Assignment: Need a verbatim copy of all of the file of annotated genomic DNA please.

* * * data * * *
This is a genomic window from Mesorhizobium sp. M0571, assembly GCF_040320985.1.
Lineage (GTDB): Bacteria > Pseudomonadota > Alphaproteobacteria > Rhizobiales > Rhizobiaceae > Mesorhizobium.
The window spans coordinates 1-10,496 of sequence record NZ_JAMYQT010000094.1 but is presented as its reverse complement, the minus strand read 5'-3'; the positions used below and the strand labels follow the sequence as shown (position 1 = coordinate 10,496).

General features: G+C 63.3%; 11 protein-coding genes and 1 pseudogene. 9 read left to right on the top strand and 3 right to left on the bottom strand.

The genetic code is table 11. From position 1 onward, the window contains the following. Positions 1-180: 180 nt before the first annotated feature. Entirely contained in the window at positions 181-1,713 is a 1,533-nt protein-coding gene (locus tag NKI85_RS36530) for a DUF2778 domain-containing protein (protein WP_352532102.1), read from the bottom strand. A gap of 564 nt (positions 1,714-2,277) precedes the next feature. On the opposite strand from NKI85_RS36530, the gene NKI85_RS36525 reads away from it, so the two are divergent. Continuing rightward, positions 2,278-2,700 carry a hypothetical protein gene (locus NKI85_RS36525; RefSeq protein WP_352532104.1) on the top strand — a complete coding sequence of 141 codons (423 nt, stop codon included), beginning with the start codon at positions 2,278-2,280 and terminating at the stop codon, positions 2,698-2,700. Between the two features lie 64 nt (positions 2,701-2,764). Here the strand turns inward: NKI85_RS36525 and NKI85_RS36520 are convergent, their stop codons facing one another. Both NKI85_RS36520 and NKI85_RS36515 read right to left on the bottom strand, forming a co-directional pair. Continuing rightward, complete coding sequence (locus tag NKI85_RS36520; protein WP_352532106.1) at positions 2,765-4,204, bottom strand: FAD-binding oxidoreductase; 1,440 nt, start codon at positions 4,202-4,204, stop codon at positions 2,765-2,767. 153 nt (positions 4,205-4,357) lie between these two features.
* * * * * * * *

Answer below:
This is a genomic window from Mesorhizobium sp. M0571, assembly GCF_040320985.1.
Lineage (GTDB): Bacteria > Pseudomonadota > Alphaproteobacteria > Rhizobiales > Rhizobiaceae > Mesorhizobium.
The window spans coordinates 1-10,496 of sequence record NZ_JAMYQT010000094.1 but is presented as its reverse complement, the minus strand read 5'-3'; the positions used below and the strand labels follow the sequence as shown (position 1 = coordinate 10,496).

General features: G+C 63.3%; 11 protein-coding genes and 1 pseudogene. 9 read left to right on the top strand and 3 right to left on the bottom strand.

The genetic code is table 11. From position 1 onward, the window contains the following. Positions 1-180: 180 nt before the first annotated feature. Entirely contained in the window at positions 181-1,713 is a 1,533-nt protein-coding gene (locus tag NKI85_RS36530) for a DUF2778 domain-containing protein (protein WP_352532102.1), read from the bottom strand. A gap of 564 nt (positions 1,714-2,277) precedes the next feature. On the opposite strand from NKI85_RS36530, the gene NKI85_RS36525 reads away from it, so the two are divergent. Continuing rightward, positions 2,278-2,700 carry a hypothetical protein gene (locus NKI85_RS36525; RefSeq protein WP_352532104.1) on the top strand — a complete coding sequence of 141 codons (423 nt, stop codon included), beginning with the start codon at positions 2,278-2,280 and terminating at the stop codon, positions 2,698-2,700. Between the two features lie 64 nt (positions 2,701-2,764). Here the strand turns inward: NKI85_RS36525 and NKI85_RS36520 are convergent, their stop codons facing one another. Both NKI85_RS36520 and NKI85_RS36515 read right to left on the bottom strand, forming a co-directional pair. Continuing rightward, complete coding sequence (locus tag NKI85_RS36520; protein WP_352532106.1) at positions 2,765-4,204, bottom strand: FAD-binding oxidoreductase; 1,440 nt, start codon at positions 4,202-4,204, stop codon at positions 2,765-2,767. 153 nt (positions 4,205-4,357) lie between these two features.